Lawyer Says Johnny Manziel Will Play in Opener, but That's Up to Texas A&M

Michael FelderNational CFB Lead WriterAugust 9, 2013

In the case of the almighty dollar for the almighty signature of Johnny Manziel, the quarterback's attorney, Jim Darnell of El Paso, Texas, had this to say, per USA Today:

I can't say much, other than we're working through the process. He's cooperating with the investigation. We think when all this comes out on the other end, he'll be the starting quarterback for the Aggies against Rice.

It's not tough or bold talk; it is merely a confident message sent to the public from the attorney of a player who is in the midst of an NCAA investigation and is accused of taking cash to sign autographs. The sticky part here is, whether Johnny Football plays is not up to Darnell or Manziel.

It is up to Texas A&M, which means the Aggies can decide to park the Heisman-winning quarterback in their opener against Rice should the fear that he will be ruled ineligible become too great.

However, there's reason to be optimistic about Manziel playing. A&M has retained the services of Lightfoot, Franklin & White LLC, the Birmingham, Ala., firm that represented Auburn in the 2010 Cam Newton investigation. Darnell represented Baylor's Scott Drew and USC's Tim Floyd against the NCAA; the Manziel situation is not his first rodeo.

Both A&M and Manziel's lawyers have ample experience dealing with the NCAA. That's a plus because, as the school, poised to have another highly profitable season, and Manziel work together, lawyers with know-how can certainly be the key to beating the NCAA.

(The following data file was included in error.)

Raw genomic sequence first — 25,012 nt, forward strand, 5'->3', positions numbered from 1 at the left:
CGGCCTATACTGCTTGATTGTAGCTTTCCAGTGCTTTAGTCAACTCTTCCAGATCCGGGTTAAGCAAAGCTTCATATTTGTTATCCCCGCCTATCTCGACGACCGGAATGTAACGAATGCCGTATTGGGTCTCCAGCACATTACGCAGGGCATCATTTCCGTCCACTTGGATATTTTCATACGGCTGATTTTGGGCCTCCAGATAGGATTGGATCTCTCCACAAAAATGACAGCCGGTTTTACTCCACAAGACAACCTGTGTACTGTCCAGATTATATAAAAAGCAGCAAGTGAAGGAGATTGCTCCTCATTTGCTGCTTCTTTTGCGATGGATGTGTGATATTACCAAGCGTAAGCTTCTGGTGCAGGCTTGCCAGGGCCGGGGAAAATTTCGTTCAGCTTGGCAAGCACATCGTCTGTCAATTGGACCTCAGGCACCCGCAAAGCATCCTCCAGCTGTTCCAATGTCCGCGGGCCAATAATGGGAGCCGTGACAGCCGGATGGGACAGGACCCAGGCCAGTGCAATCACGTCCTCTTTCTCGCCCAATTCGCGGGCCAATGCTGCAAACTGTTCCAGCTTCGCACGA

Outside of the NCAA, everyone else directly involved in the case wants Manziel to be in the game for the Aggies. Confidence from his lawyer is a plus, but until Texas A&M confirms that he will be in the lineup, it is still the Aggies' call.

As John Infante of the Bylaw Blog over at pointed out, Kevin Sumlin is not on the hook for the autograph situation. That means the Aggies are not in the line of fire. It is purely a Manziel-versus-the-NCAA issue. Texas A&M does not face sanctions, which limits the potential ramifications for the program.

If the situation remains unresolved into the season, A&M has to choose whether to play Manziel. The lone drawback to playing him is if the quarterback is ruled ineligible down the road, then A&M would be forced to vacate the games in which he participated.

To some folks, safer is always better. Erring on the side of caution would make sense to these people.

However, playing a quarterback with no experience until the NCAA, which does not operate in an expeditious fashion, makes its decisions raises its own problems. Most notably, losses and, on a larger scale, Manziel being cleared after being parked for no reason.

The choice will not be easy, and there certainly is no clear-cut right answer. With any hope, the NCAA gets this matter sorted out before the season. But given its track record, the Aggies will be tasked with proving Manziel's lawyer correct or parking their star player.